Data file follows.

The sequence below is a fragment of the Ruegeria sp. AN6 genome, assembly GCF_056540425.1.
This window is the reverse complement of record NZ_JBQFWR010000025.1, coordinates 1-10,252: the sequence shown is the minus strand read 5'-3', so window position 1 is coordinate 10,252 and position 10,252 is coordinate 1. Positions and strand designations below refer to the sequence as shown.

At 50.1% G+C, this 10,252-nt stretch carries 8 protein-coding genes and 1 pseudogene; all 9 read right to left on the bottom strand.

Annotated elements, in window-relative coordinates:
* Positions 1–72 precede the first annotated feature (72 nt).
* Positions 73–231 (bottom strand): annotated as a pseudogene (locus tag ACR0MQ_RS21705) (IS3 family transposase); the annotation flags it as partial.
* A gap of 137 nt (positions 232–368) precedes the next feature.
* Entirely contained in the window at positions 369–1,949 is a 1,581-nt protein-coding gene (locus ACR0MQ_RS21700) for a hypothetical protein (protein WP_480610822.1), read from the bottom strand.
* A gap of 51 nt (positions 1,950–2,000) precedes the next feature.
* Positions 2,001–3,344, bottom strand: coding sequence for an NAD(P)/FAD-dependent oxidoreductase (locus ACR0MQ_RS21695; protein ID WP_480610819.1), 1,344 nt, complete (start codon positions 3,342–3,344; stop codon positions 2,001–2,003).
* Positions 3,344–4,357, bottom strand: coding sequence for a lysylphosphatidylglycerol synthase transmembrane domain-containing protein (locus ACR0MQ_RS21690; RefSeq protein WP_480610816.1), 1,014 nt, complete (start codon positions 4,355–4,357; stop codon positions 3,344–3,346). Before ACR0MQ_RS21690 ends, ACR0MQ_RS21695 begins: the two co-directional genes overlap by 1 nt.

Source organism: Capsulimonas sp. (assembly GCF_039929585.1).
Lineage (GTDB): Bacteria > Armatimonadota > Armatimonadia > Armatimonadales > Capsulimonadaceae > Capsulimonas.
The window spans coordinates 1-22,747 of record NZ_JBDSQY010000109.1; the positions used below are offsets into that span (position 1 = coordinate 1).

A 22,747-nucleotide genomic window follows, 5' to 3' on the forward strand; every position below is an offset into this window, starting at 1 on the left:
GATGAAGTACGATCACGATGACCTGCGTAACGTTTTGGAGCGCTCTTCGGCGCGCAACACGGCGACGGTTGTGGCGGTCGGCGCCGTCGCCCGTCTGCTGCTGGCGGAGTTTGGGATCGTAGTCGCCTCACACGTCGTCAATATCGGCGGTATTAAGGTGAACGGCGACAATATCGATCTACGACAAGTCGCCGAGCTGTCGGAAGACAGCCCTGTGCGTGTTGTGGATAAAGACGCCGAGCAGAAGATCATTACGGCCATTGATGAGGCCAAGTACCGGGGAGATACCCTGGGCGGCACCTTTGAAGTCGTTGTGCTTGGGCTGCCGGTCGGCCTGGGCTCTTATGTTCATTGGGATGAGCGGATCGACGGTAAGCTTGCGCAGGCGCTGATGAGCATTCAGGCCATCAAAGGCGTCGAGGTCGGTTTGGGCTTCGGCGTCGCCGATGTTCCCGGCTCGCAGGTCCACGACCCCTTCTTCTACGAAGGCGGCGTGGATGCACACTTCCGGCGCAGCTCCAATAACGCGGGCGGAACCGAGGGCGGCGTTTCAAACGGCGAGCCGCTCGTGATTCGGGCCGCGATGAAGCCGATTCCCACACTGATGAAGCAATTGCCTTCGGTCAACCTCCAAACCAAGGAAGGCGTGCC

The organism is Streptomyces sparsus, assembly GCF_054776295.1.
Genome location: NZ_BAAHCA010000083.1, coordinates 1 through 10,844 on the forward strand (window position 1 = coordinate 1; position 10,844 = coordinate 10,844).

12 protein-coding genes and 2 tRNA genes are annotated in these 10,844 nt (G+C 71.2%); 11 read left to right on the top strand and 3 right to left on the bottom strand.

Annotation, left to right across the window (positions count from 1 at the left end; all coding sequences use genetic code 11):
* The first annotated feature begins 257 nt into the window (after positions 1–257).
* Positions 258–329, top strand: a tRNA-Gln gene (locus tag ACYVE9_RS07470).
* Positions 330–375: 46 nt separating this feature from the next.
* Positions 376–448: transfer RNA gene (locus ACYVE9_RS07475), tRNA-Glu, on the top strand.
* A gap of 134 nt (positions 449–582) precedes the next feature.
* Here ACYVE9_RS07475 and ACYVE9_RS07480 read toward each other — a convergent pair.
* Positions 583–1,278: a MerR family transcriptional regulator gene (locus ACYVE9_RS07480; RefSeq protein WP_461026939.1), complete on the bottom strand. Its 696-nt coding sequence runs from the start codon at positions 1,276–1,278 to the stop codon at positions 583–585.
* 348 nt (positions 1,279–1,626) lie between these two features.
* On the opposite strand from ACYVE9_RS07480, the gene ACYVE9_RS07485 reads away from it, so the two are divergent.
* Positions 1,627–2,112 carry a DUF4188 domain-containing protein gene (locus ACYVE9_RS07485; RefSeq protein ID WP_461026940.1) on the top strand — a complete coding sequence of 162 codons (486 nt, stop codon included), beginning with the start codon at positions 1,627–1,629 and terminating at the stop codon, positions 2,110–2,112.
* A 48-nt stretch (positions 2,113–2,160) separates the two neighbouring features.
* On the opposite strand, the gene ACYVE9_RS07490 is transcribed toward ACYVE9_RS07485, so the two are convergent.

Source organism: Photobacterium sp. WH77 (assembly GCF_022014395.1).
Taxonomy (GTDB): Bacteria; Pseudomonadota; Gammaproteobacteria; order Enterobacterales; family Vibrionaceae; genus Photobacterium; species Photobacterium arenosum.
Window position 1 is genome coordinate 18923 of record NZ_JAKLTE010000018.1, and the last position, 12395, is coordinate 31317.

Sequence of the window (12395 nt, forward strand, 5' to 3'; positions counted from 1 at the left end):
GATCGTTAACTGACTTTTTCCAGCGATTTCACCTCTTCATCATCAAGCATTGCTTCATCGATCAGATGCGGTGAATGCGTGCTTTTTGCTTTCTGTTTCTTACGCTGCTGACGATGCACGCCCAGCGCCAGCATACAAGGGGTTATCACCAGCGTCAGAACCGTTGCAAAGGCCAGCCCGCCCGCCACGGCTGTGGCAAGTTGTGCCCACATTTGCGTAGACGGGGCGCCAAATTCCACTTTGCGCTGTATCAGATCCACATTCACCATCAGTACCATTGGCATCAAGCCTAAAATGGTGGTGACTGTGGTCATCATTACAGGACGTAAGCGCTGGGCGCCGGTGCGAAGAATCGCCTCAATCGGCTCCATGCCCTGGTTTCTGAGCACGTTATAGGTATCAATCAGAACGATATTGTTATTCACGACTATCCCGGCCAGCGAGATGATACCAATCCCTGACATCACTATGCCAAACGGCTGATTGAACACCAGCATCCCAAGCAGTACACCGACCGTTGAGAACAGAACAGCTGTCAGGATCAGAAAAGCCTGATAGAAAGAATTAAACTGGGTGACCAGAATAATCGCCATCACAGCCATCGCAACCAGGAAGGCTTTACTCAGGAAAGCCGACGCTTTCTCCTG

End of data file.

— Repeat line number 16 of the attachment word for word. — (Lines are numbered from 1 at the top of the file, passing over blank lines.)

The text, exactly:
GATGAAGTACGATCACGATGACCTGCGTAACGTTTTGGAGCGCTCTTCGGCGCGCAACACGGCGACGGTTGTGGCGGTCGGCGCCGTCGCCCGTCTGCTGCTGGCGGAGTTTGGGATCGTAGTCGCCTCACACGTCGTCAATATCGGCGGTATTAAGGTGAACGGCGACAATATCGATCTACGACAAGTCGCCGAGCTGTCGGAAGACAGCCCTGTGCGTGTTGTGGATAAAGACGCCGAGCAGAAGATCATTACGGCCATTGATGAGGCCAAGTACCGGGGAGATACCCTGGGCGGCACCTTTGAAGTCGTTGTGCTTGGGCTGCCGGTCGGCCTGGGCTCTTATGTTCATTGGGATGAGCGGATCGACGGTAAGCTTGCGCAGGCGCTGATGAGCATTCAGGCCATCAAAGGCGTCGAGGTCGGTTTGGGCTTCGGCGTCGCCGATGTTCCCGGCTCGCAGGTCCACGACCCCTTCTTCTACGAAGGCGGCGTGGATGCACACTTCCGGCGCAGCTCCAATAACGCGGGCGGAACCGAGGGCGGCGTTTCAAACGGCGAGCCGCTCGTGATTCGGGCCGCGATGAAGCCGATTCCCACACTGATGAAGCAATTGCCTTCGGTCAACCTCCAAACCAAGGAAGGCGTGCC